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R v Molapo (CRI/T/21/86)
IN THE HIGH COURT OF LESOTHO
In the matter of:
SEOEHLA JONATHAN MOLAPO
Delivered by the Honourable Acting Chief Justice Mr. Justice J.L. Kheola on the 17th day of December, 1986.
The accused is charged that on the 7th day of December, 1985 and at or near Litlhatsaneng in the district of Leribe the said accused acting in concert with Colonel Sehlabo, Private Lebese Jonathan, Sergeant Tjane and Private Thaabe Letsie, murdered one David Macooa-alias Joseph Makhubo.
The accused pleaded not guilty to the charge. The following formal admissions were made by the defence:
"At the relevant time, the accused aged 28 was a
private in the then Lesotho Paramilitary Force.
He was under the direct command of the late ex-colonel Sehlabo Sehlabo.
The deceased met his death at Litlhatsaneng -Leribe on the night of the 7th December, 1985.
The cause of death was due to multiple stab wounds leading to haematopleurothorax and heart injury.
The body of the deceased was discovered on the
8th December, 1985 by one Mphuthi Maqala, a herd-boy, on the mountainside of Litlhatsaneng and a report subsequently was made to the Leribe Police.
The body was inspected by police on the 10th December 1985 and photographs thereof taken - the album of
which will be handed in as exhibit.
That Dr. Speich of Leribe Government Hospital conducted the post-mortem Examination of the body - which was then unidentified. A report of which to be handed.
That about 16 stab wounds were found on the body.
That the body was subsequently identified as being that of David Makhubo (Alias Macooa) by one Japhet Ndlovu - who has now left the country."
It is common cause that in 1985 terrorism was rife in Lesotho. The members of the so called Lesotho Liberation Army crossed into Lesotho from the Republic of South Africa and attacked the military forces and murdered civilians who were suspected of supporting the then Government of Lesotho. During some encounters between the Lesotho armed forces and the Lesotho Liberation Army some terrorists were captured or killed. The deceased, David Macooa, was described as an insurgent who had been captured by the armed forces. It is however, not clear when and by whom he was captured.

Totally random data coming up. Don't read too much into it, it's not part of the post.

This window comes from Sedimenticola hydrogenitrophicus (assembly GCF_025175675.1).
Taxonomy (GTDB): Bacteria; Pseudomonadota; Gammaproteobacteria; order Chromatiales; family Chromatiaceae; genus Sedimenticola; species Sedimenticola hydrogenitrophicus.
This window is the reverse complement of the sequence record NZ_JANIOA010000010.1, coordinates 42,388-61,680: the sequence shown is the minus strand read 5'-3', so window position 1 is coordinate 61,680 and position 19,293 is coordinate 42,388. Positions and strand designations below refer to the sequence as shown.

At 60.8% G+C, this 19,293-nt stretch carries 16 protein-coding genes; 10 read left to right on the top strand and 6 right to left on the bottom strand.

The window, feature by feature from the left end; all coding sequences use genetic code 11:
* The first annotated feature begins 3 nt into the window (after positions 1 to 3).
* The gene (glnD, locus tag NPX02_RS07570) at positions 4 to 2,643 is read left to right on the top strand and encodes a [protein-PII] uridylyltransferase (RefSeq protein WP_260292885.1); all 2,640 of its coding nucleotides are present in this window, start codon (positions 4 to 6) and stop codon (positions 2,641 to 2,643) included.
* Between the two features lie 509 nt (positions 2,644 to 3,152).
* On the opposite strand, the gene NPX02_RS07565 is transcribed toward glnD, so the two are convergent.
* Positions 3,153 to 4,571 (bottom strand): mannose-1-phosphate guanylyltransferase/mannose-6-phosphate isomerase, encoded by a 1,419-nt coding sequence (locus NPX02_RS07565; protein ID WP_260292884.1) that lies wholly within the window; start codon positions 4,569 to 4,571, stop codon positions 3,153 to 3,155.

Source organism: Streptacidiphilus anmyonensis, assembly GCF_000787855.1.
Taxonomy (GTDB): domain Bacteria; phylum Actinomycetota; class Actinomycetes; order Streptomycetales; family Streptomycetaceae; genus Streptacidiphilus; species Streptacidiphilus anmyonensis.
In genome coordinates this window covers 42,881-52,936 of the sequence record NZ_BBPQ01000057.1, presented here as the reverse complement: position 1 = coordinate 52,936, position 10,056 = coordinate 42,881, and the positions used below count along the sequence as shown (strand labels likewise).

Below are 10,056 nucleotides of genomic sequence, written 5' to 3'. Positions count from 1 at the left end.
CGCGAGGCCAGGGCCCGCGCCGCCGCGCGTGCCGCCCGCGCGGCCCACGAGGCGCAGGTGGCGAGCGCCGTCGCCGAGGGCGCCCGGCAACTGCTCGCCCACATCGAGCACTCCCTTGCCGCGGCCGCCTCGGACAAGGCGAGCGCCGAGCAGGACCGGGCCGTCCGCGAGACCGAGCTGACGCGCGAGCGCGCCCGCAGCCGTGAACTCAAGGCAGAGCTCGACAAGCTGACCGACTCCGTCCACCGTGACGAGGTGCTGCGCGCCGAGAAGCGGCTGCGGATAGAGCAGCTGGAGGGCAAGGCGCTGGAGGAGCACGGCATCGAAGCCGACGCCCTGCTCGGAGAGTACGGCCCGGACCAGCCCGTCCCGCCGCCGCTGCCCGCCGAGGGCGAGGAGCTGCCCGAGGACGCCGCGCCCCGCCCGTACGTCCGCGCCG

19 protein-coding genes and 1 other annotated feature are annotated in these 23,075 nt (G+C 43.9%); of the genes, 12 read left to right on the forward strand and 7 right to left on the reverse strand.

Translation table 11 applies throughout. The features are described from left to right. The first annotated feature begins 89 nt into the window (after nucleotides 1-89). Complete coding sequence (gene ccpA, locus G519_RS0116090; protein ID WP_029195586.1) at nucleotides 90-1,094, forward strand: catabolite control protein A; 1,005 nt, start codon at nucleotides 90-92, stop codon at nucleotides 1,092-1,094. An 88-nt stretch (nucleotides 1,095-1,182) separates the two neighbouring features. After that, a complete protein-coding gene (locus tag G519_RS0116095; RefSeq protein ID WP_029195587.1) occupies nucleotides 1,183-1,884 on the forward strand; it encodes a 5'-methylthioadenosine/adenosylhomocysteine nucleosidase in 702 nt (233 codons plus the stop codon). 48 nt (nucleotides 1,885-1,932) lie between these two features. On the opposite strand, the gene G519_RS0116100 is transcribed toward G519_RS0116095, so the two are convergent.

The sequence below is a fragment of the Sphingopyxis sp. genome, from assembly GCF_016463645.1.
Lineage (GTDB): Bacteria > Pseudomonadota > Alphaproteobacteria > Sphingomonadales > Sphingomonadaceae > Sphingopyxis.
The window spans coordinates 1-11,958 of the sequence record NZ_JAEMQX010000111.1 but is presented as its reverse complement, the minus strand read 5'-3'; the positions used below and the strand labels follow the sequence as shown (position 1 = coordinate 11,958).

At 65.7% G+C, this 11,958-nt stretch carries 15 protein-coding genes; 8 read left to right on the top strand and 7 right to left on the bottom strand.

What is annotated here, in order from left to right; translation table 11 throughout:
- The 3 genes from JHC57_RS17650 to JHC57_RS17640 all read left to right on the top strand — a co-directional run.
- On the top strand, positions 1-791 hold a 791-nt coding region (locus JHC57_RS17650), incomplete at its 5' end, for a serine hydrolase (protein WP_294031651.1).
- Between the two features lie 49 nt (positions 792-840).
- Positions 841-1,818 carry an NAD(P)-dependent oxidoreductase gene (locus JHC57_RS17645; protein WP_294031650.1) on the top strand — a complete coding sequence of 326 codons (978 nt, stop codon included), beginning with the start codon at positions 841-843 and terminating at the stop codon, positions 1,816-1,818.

Private Lebese Jonathan (P.W.1) was declared as an accomplice. He testified that in December, 1985 he was a member of the then Lesotho Paramilitary Force and was under the command of the late Colonel Sehlabo. He knew the deceased to be a captured insurgent who was kept at the private home of the late Colonel Sehlabo. On some occasions he was instructed to keep guard on the deceased and to interrogate him.
On one occasion he (witness), the accused and other members of the Lesotho Paramilitary Force went to Khubetsoana on a military
operation following the information given to them by the deceased that there were insurgents in certain houses in that village. In that operation the deceased accompanied them because he was the one who was going to point out the relevant houses. When they arrived there certain houses were fired at with guns and a hand-grenade was thrown into one of the houses. No terrorists/insurgents were found.
From there they went to Upper Thamae and finally to Tsosane's but still found no insurgents. Colonel Sehlabo was present throughout the operation and when they failed to get insurgents at all the places pointed out by the deceased he (Colonel Sehlabo) said that he had not realized in time that the deceased was a liar. They returned to their barracks at Makoanyane and the deceased was taken to Colonel Sehlabo's house.
The accomplice testified that on the 7th December, 1985 he met the deceased at about 2.30 p.m. He was in the company of Sergeant Liphoto Sergeant Tjane, the accused and Private Thaabe Letsie. They were travelling in landrover station wagon. He joined them and from Makoanyane barracks they went to a restaurant at Maseru East where they met Colonel Sehlabo. Sergeant Liphoto was driving. When they arrived at the restaurant Sergeant Tjane alighted and met Colonel Sehlobo outside the vehicle. He (the witness) also alighted and stood on the side of the vehicle. He overheard Colonel Sehlabo instructing Sergeant Tjane that the deceased must be killed or that when he (Sergeant) left the place where the deceased was being taken to he must make sure that ho is dead.